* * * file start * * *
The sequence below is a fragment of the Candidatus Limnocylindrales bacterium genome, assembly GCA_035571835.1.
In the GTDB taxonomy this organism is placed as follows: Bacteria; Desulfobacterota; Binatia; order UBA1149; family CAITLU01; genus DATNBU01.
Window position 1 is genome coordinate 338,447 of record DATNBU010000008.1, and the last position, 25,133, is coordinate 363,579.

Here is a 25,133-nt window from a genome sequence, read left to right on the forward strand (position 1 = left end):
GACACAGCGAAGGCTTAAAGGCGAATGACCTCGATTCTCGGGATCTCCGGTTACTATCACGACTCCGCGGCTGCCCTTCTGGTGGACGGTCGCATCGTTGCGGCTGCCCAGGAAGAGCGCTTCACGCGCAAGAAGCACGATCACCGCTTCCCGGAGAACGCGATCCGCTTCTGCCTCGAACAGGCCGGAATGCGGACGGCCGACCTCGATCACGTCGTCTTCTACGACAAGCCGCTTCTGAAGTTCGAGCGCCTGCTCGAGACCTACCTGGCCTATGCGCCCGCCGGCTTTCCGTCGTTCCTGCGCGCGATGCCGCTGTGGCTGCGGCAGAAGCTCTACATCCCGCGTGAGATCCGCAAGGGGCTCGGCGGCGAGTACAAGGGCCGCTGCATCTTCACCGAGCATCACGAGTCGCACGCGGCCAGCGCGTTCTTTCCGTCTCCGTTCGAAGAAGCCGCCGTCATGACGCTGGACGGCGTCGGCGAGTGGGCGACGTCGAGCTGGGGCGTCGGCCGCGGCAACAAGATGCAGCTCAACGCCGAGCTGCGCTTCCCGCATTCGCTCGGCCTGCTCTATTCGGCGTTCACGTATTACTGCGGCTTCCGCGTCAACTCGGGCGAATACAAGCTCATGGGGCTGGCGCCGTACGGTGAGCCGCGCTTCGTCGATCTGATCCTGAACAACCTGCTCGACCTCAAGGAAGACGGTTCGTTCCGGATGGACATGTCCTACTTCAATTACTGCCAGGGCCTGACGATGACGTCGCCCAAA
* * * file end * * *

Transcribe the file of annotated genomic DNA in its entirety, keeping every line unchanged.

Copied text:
The sequence below is a fragment of the Candidatus Limnocylindrales bacterium genome, assembly GCA_035571835.1.
In the GTDB taxonomy this organism is placed as follows: Bacteria; Desulfobacterota; Binatia; order UBA1149; family CAITLU01; genus DATNBU01.
Window position 1 is genome coordinate 338,447 of record DATNBU010000008.1, and the last position, 25,133, is coordinate 363,579.

Here is a 25,133-nt window from a genome sequence, read left to right on the forward strand (position 1 = left end):
GACACAGCGAAGGCTTAAAGGCGAATGACCTCGATTCTCGGGATCTCCGGTTACTATCACGACTCCGCGGCTGCCCTTCTGGTGGACGGTCGCATCGTTGCGGCTGCCCAGGAAGAGCGCTTCACGCGCAAGAAGCACGATCACCGCTTCCCGGAGAACGCGATCCGCTTCTGCCTCGAACAGGCCGGAATGCGGACGGCCGACCTCGATCACGTCGTCTTCTACGACAAGCCGCTTCTGAAGTTCGAGCGCCTGCTCGAGACCTACCTGGCCTATGCGCCCGCCGGCTTTCCGTCGTTCCTGCGCGCGATGCCGCTGTGGCTGCGGCAGAAGCTCTACATCCCGCGTGAGATCCGCAAGGGGCTCGGCGGCGAGTACAAGGGCCGCTGCATCTTCACCGAGCATCACGAGTCGCACGCGGCCAGCGCGTTCTTTCCGTCTCCGTTCGAAGAAGCCGCCGTCATGACGCTGGACGGCGTCGGCGAGTGGGCGACGTCGAGCTGGGGCGTCGGCCGCGGCAACAAGATGCAGCTCAACGCCGAGCTGCGCTTCCCGCATTCGCTCGGCCTGCTCTATTCGGCGTTCACGTATTACTGCGGCTTCCGCGTCAACTCGGGCGAATACAAGCTCATGGGGCTGGCGCCGTACGGTGAGCCGCGCTTCGTCGATCTGATCCTGAACAACCTGCTCGACCTCAAGGAAGACGGTTCGTTCCGGATGGACATGTCCTACTTCAATTACTGCCAGGGCCTGACGATGACGTCGCCCAAA